Manhunt to blame?


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From GamesIndustry.biz this morning comes news from the UK:

"British electronics retailer Dixons has removed Rockstar's Manhunt title from stores, after newspapers and TV news shows reported allegations that the title had influenced a teenager found guilty of the murder of a younger boy."

The article states that the boy was "obsessed" with the game. And while realizing that this is a sensitive subject for the games industry trying to protect our freedom of expression, I remain steadfast in my belief that these ultra-violent titles are, and will continue to be, getting in the hands of a young impressionable audience that probably shouldn't be exposed to such heinous violence.

On July 8, the Federal Trade Commission (FTC) released their fourth follow-up report to Congress on the marketing of violent movies, music, and games to children:

  • As part of an undercover survey of teens shopping for games, the FTC found that 69 percent of unaccompanied shoppers under 17 were able to buy an M-rated game at a retail outlet.
  • The FTC found that ads for M-rated games continue to appear in game enthusiast magazines popular with teens.

Last November I wrote an open letter to Rockstar North about this very topic. I knew that young people would be getting their hands on the game and it remains largely unknown what effects these gruesome games have on a younger audience. I urged Rockstar to use their powers for the good of mankind instead of creating another man hunt. What will it take?

News such as this will not go away as long as the games industry continues to develop violent games like Manhunt. The sad thing is there are those that will publish what ever sells—regardless of the effects it has on society—because the only thing that matters in this capitalist world is the bottom line. Freedom of expression is one thing, but at what price should we have to pay for that freedom? Can anyone really be certain that these violent games have no undesirable influence on our youth? I believe it is proven that it just isn't possible to keep these games out of their hands.

5 Comments

Manhunt is pretty disgusting - but I usually stick with the theory that I have always felt -- A lot of times when I am just angry (for a reason in real life), the way I can most easily get rid of that anger instead of violence is to play a violent game - simulated anger hurts nobody.

One could make the claim that manhunt might give someone more creative ways to kill someone -- but one could also claim that manhunt was able to relieve some anger for many people that opted for a non-violent expression of their anger.

eh. the world is a different place nowadays

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An important thing that you should know about manhunt

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It's a comic Tim, I'm not so sure about the "important" message you feel it offers. I certainly do not have a closed-minded view of violent video games in general as the characters in that comic obviously do. I simply do not enjoy violence, neither in reality nor in the games that I play.

An important thing that you should know about violent games is that they continue to get into the hands of people too young to be playing them. And what impact do these games have on a more impressionable mind? Hmm?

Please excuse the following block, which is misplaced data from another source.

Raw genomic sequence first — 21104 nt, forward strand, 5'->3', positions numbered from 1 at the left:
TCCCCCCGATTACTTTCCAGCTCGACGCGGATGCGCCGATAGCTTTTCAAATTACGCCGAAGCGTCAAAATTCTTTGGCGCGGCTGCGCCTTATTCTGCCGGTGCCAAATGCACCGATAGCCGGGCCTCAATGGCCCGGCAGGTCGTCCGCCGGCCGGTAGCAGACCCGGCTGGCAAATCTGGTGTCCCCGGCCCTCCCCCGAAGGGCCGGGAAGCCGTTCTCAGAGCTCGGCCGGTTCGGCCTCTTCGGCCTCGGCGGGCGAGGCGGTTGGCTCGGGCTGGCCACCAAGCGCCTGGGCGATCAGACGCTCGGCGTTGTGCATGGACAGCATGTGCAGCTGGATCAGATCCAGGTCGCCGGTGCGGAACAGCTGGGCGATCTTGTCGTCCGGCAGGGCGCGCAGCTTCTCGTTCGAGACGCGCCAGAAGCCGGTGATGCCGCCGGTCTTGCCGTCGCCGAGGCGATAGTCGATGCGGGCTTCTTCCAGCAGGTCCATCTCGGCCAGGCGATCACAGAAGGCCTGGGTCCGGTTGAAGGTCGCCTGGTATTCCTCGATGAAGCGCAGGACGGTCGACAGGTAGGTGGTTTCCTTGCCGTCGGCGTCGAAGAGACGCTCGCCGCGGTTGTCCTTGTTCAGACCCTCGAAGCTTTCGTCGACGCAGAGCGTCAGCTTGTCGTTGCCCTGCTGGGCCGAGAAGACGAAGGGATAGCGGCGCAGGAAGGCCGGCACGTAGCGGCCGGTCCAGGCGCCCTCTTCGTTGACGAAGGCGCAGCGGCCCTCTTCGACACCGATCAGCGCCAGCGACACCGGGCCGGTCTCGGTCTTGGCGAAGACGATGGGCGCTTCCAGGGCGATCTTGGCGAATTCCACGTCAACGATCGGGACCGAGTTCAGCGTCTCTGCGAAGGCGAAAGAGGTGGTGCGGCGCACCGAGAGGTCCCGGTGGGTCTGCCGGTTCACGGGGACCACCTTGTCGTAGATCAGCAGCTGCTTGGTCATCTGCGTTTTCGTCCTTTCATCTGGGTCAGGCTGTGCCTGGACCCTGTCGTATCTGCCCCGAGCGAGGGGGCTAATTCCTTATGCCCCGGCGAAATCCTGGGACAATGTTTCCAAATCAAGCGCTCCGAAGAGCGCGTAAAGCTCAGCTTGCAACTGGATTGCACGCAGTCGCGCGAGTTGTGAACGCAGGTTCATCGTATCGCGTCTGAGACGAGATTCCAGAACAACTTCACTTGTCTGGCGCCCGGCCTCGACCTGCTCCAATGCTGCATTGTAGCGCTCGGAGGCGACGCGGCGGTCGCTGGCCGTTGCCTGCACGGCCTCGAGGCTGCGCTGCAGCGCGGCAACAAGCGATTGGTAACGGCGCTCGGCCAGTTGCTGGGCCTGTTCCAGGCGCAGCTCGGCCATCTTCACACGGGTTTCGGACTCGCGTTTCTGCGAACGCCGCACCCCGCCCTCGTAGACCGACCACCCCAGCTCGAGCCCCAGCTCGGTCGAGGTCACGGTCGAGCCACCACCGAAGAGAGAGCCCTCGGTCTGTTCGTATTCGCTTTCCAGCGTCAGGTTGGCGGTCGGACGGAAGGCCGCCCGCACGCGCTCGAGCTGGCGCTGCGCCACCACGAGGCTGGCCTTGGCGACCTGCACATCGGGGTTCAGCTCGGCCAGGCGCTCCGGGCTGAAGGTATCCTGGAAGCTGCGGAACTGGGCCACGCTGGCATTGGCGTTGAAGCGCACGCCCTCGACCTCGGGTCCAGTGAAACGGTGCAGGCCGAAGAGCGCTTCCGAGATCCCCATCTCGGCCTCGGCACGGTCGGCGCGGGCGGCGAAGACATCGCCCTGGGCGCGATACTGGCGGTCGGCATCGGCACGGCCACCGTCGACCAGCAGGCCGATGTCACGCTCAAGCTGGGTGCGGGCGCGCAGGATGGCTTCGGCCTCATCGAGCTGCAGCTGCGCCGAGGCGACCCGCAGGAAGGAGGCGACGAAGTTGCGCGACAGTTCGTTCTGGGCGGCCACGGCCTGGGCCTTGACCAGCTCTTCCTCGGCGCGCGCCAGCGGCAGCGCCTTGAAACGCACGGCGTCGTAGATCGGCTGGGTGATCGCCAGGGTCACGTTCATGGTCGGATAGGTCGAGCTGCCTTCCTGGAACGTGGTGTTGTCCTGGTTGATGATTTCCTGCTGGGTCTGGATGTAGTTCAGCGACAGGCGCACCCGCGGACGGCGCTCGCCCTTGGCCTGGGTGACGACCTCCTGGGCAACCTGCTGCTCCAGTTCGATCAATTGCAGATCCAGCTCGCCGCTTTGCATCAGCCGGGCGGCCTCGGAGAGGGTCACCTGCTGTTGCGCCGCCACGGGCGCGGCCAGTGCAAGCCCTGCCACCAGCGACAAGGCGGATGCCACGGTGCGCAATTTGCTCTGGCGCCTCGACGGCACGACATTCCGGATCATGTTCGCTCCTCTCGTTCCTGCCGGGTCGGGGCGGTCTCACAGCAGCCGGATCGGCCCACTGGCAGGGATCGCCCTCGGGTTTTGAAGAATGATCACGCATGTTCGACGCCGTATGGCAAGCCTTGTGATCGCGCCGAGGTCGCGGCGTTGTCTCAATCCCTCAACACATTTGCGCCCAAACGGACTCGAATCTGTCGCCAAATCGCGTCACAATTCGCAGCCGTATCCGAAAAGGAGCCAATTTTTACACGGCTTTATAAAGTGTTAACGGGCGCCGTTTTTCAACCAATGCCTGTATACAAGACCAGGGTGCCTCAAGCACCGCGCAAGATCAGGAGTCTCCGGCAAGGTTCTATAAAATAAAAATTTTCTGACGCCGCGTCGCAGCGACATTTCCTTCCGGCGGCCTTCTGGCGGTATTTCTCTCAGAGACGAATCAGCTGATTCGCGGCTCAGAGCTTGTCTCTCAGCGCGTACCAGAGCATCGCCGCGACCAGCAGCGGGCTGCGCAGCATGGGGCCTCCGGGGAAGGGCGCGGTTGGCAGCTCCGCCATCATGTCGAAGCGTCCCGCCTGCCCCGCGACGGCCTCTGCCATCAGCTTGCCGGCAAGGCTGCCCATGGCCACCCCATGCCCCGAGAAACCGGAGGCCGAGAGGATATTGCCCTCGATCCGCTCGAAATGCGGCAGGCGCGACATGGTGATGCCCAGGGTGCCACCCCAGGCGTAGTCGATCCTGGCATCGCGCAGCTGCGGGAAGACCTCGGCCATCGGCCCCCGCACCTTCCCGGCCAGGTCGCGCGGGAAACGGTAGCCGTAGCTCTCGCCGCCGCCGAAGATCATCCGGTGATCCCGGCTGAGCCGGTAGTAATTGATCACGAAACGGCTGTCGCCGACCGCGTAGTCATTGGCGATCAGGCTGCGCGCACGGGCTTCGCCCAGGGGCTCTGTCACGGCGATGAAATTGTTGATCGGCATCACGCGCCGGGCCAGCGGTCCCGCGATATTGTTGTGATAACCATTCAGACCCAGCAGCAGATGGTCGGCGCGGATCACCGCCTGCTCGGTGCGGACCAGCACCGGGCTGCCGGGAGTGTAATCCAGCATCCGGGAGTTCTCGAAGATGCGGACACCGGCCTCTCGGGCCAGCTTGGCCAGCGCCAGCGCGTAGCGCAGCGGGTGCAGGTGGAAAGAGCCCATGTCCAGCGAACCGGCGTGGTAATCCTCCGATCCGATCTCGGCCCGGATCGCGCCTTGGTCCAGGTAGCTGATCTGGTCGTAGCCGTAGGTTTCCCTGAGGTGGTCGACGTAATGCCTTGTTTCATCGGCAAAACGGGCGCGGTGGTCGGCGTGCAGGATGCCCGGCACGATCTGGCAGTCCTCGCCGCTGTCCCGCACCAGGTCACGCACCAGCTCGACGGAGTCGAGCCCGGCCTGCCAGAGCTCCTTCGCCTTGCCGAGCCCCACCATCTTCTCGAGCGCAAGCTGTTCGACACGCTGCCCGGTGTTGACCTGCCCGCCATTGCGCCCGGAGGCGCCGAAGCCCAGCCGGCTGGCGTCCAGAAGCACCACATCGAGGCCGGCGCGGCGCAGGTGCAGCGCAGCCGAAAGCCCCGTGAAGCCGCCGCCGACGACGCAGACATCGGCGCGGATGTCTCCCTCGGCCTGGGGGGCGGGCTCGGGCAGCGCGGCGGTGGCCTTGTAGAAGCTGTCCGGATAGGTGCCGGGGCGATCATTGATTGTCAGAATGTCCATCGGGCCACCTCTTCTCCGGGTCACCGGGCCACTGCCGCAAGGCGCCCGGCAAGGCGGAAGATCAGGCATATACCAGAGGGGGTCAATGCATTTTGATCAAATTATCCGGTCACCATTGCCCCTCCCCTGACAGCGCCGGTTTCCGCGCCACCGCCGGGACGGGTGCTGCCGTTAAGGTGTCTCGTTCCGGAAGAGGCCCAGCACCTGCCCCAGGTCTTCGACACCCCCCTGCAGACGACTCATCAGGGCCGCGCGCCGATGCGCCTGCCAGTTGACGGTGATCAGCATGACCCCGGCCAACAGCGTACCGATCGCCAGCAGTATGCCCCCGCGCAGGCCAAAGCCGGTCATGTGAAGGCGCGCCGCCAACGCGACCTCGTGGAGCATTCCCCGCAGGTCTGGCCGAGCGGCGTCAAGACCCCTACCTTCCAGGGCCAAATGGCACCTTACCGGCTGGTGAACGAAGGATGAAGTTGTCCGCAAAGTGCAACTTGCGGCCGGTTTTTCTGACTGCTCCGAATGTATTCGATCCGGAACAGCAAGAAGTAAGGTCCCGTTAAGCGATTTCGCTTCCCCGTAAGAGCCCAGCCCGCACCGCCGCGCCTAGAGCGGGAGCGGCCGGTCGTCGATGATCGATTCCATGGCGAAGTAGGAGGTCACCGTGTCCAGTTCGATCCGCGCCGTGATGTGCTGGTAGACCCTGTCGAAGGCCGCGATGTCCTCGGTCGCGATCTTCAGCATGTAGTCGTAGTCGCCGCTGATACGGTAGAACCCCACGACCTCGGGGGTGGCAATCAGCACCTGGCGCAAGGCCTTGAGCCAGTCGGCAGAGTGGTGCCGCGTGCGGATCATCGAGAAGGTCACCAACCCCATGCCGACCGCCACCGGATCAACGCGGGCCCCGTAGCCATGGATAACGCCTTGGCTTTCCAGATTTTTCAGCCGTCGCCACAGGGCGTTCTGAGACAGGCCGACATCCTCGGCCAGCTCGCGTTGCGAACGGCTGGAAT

Are ultra-violent games really that desired, or is the controversy they breed the real attractor?

As a game developer, is an ultra-violent video game the kind of contribution you want to make to culture and society?

You can laugh at Penny Arcade's comic of the issue all you want, Tim, but the fact of the matter remains this is a very sensitive issue for a lot of very good reasons, and it cannot be solved by a comic.

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robert S. June 27, 2005 4:51 AM

i agree with jay about children and violent games as im only 12. i don't approve of such games (weird words from a kid..) but thats just me since that stuff makes me sick in the stomach. i can play games for enjoyment but not to get ideas, if anything salespeople should actually refuse to sell mature or Ao(adult only games) to children and maybe even teenagers. I think that the mature game age should be raised to 21 or whenever we develop a sense of reality. i did play some mature games like grand theft auto and such but only because it looked cool back then and i know it isnt real, but some people don't i guess. i already know curses and such but i think its fine because i never use them. I think i can name plenty of dumb things i've done through my life the only i can think of involving anything i saw on tv or the computer was sliding down the railing of the stairs and falling off and breaking my arm, i was in kindergarten back then now i've learned about gravity and an expression i'll never hear enough of- S**t happens.. im not sure who made it up but it's probably the greatest ever invented, i tend to censor it due to my age. Anyways, my statement to salespeople is: pay attention!

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robert im very impressed that a kid the same age as me would think that way about games,however i dont agree.from expirience i know that some kids parents dont like there kids playing m ratid games such as halo and the same parents that also let there kids matrix reloaded not to mention the violence but there is also a five minute sex scene. hmmm i think id rather let my kids play halo

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